Finance Minister Peter Bethlenfalvy will release the Ontario government’s 2023 budget on March 23
Two-and-a-half weeks before he plans to introduce the Ford government’s 2023 budget, Peter Bethlenfalvy explained in broad strokes what to expect in it to a downtown Toronto audience.
The budget will signal that Ontario “wants to be the economic engine of Canada and frankly, North America,” the finance minister told attendees at the Toronto Region Board of Trade’s Gateway to Growth Summit on Thursday.
The budget is also meant to prepare Ontario for “all the people who come to Ontario,” the finance minister said. The federal immigration department said Canada had 431,645 new permanent residents last year, with more than half of them settling in Ontario, according to Bethlenfalvy. The federal government plans to admit more permanent residents each year from 2023 to 2025.
“So, we’ve got to think ahead about the types of infrastructure, not just for an existing population…. Where are we going to put 250,000 to 300,000 (more people) a year?” Bethlenfalvy said.
“Talk about population pressures now — gridlock, number of schools, health care… number of hospitals, subways, how are we going to move people, how are we going to get goods to market. You have to have a vision, so in the budget we’ll talk more about what we’re doing to get it done, because that’s our top priority,” he said.
Similar to previous remarks, Bethlenfalvy said “the thing that keeps me up (at night) more than anything” is Ontario’s growing labor gap and the challenge of filling it. Specifically, he talked about “the skilled trades, health-care educators, early educators, (and) health-care professionals” as jobs that Ontario needs to fill.
The Ontario government expects to learn from the federal government by the end of March how many immigrants it can bring in this year by way of the Ontario Immigrant Nominee Program (OINP). Last year, Ontario admitted 9,750 nominees through the OINP, which is the main immigration program it uses to directly fill gaps in the labor force with new migrants.
Budget day should be about advancing that agenda, Bethlenfalvy said. “How are we focused on labour? How are we focused on getting things done in infrastructure? How are we focused on attracting that investment to Ontario?”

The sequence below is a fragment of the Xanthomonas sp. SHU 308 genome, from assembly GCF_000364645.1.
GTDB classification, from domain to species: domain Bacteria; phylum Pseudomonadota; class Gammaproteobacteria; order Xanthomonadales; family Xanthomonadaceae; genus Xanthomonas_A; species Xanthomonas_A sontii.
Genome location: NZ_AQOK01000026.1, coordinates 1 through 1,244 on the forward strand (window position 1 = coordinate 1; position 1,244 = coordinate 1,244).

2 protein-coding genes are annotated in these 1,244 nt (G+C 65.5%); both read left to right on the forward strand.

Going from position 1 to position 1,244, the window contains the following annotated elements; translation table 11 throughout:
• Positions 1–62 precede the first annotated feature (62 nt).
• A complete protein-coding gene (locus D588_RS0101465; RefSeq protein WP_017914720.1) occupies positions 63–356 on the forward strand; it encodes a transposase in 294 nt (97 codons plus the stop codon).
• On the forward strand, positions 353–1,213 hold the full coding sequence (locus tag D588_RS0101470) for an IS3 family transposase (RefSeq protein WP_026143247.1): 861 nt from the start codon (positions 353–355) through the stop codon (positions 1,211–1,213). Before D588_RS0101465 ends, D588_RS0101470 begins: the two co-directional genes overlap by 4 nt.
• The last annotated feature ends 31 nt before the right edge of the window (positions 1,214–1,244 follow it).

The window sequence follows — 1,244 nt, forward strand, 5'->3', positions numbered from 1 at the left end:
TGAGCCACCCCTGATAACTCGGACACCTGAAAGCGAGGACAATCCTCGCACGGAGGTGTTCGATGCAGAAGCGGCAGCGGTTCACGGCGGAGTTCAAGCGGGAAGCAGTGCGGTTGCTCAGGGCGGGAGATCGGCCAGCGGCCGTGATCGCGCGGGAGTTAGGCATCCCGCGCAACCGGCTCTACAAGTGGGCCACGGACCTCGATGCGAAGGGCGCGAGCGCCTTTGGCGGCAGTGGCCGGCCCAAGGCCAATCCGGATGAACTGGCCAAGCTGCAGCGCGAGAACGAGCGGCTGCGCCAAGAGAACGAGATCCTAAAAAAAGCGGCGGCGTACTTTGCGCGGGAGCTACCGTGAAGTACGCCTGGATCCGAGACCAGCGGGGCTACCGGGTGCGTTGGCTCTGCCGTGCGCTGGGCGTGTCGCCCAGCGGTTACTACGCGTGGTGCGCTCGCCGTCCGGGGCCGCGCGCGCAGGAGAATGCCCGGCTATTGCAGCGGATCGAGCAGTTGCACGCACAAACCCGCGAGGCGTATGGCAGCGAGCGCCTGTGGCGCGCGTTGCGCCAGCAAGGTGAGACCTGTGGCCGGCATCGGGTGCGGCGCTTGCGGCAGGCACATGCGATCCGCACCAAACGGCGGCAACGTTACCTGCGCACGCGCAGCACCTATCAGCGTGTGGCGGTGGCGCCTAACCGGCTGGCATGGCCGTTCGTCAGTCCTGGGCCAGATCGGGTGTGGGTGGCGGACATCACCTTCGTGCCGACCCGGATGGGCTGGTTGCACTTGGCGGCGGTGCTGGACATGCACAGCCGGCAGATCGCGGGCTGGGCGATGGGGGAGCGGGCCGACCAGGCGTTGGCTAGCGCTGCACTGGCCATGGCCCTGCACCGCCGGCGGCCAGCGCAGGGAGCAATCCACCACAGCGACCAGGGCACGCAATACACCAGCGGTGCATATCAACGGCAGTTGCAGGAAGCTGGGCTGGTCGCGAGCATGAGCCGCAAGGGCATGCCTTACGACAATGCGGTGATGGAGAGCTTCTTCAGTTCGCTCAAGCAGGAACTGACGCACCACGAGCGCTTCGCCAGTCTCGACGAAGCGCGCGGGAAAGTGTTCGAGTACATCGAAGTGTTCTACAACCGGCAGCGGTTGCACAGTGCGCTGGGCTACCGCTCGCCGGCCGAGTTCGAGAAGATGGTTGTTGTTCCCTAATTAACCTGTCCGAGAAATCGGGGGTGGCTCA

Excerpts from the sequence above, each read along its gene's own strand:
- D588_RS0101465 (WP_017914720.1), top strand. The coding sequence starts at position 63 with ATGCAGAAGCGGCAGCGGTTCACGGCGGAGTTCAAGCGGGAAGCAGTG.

The finance minister also mentioned specifically the government’s ongoing efforts to attract “advanced manufacturing” to Ontario, including building electric vehicles, advancing its critical minerals strategy, and working on “advanced technology in life sciences.”
“Those are three of our core pillars of building this economy,” he added.
The 2023 budget will be the third Bethlenfalvy will introduce as finance minister. He took over the portfolio on New Year’s Eve in 2020 after former finance minister Rod Phillips stepped down after vacationing in St. Barts while officials were advising against non-essential travel.
Governments are supposed to keep a lid on the specifics — like the exact spending figures — included in any annual budget.
Putting together the budget is the finance minister’s primary responsibility. While the budget cycle is year-round, the minister and his staff tend to turn their focus to the upcoming year’s budget right after releasing a fall economic statement — which some in politics, including Bethlenfalvy, refer to as a “mini-budget.”
Formal pre-budget consultations led by the finance minister tend to begin for the next year’s budget around the end of the previous calendar year.
Leading up to the budget’s release, the other members of the cabinet tend to prepare wish lists of what they’d like it to include before presenting them to the finance minister.
The Ford government created fines against the premier and finance minister for failing to introduce any year’s budget after the start of its fiscal year, which was on April 1. However, the government also changed that law to allow itself to introduce its 2022 budget a month late last year — free of penalty — to allow itself to introduce its budget just days before last year’s election campaign. After not passing its 2022 budget before the election, the PCs repurposed it as their platform in the campaign and then reintroduced and passed what was effectively a carbon copy after the legislature resumed following the June 2 vote.
Bethlenfalvy has promised to release the Ontario government’s 2023 budget on Thursday, March 23.